As they powered down the aircraft on the tarmac of Barcelona’s El Prat international airport, the personnel disembarking from a sleek Gulfstream jet would have looked little different from the other tired and hungry aircrew.
But as they took off the next morning for Washington, a glance at their recent layovers – Riyadh, Amman, Bucharest – would have given a clue: this was no ordinary plane.
According to documents that have emerged from a seemingly obscure legal squabble in upstate New York, the jet, Gulfstream N85VM, formed an integral part of the fleet of private aircraft that helped the CIA to run its clandestine programme of extraordinary rendition after the 9/11 attacks.
The records offer an unprecedented insight not just into the movements of the Gulfstream jet, but also into how the rendition programme was subject to a culture every bit as corporate as other initiatives undertaken by a US administration keen on outsourcing the affairs of state to the private sector.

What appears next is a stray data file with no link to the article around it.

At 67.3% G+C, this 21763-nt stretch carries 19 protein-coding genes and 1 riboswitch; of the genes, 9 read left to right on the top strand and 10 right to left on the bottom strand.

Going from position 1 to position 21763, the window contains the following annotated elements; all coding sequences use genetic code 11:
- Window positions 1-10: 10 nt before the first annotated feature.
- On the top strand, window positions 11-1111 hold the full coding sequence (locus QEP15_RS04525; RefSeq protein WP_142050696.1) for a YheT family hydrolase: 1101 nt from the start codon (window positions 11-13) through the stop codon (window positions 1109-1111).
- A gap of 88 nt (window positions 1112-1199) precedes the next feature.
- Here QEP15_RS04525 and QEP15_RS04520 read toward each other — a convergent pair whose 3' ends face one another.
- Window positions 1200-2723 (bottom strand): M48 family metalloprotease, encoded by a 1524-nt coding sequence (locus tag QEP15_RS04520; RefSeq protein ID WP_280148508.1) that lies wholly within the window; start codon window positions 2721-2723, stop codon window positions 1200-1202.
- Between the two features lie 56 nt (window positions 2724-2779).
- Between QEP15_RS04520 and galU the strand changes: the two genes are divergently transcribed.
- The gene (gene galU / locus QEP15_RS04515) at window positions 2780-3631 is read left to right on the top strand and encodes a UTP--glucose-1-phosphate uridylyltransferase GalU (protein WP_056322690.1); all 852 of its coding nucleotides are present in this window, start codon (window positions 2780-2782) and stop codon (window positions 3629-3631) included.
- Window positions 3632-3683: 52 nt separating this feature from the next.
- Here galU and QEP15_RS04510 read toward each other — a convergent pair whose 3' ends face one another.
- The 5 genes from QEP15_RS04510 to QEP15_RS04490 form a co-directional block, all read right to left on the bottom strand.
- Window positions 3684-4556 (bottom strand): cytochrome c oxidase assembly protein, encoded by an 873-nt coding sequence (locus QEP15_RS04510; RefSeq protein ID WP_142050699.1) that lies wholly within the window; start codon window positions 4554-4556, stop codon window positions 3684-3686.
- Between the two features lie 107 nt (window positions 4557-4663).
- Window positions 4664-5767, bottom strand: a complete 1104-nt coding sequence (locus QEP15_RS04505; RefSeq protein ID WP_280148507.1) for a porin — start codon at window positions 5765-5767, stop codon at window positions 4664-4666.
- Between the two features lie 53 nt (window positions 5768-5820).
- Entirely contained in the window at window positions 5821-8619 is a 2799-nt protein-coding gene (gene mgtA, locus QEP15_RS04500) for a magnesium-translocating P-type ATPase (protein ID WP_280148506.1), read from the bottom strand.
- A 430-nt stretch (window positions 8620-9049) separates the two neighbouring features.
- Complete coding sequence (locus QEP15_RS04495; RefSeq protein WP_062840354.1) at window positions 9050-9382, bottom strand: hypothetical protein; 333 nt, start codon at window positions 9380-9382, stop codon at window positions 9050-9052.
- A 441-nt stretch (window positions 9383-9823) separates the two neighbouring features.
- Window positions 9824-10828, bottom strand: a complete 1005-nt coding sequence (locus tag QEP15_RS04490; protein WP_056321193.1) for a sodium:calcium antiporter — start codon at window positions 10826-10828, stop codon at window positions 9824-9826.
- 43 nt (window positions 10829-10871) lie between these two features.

The Gulfstream IV executive jet was made available at a cut-rate $4,900 an hour. Crew members were paid $800 a day, according to invoices submitted to the hearing. They would submit expenses claims for meals and stay in expensive hotels. Before each flight an administrative officer at the US department of state would hand over a “to whom it may concern” letter which made clear that their mission offered “global support to US embassies worldwide”. They were warned, however, that they needed to provide detailed explanations on their invoices.
The real value of the documents is the way they allow the most comprehensive and verifiable picture to date of the CIA’s so-called “ghost planes” to be mapped out. In the past, White House administrations under both George W Bush and Barack Obama have moved to ensure that details of the programme did not leak out from court proceedings.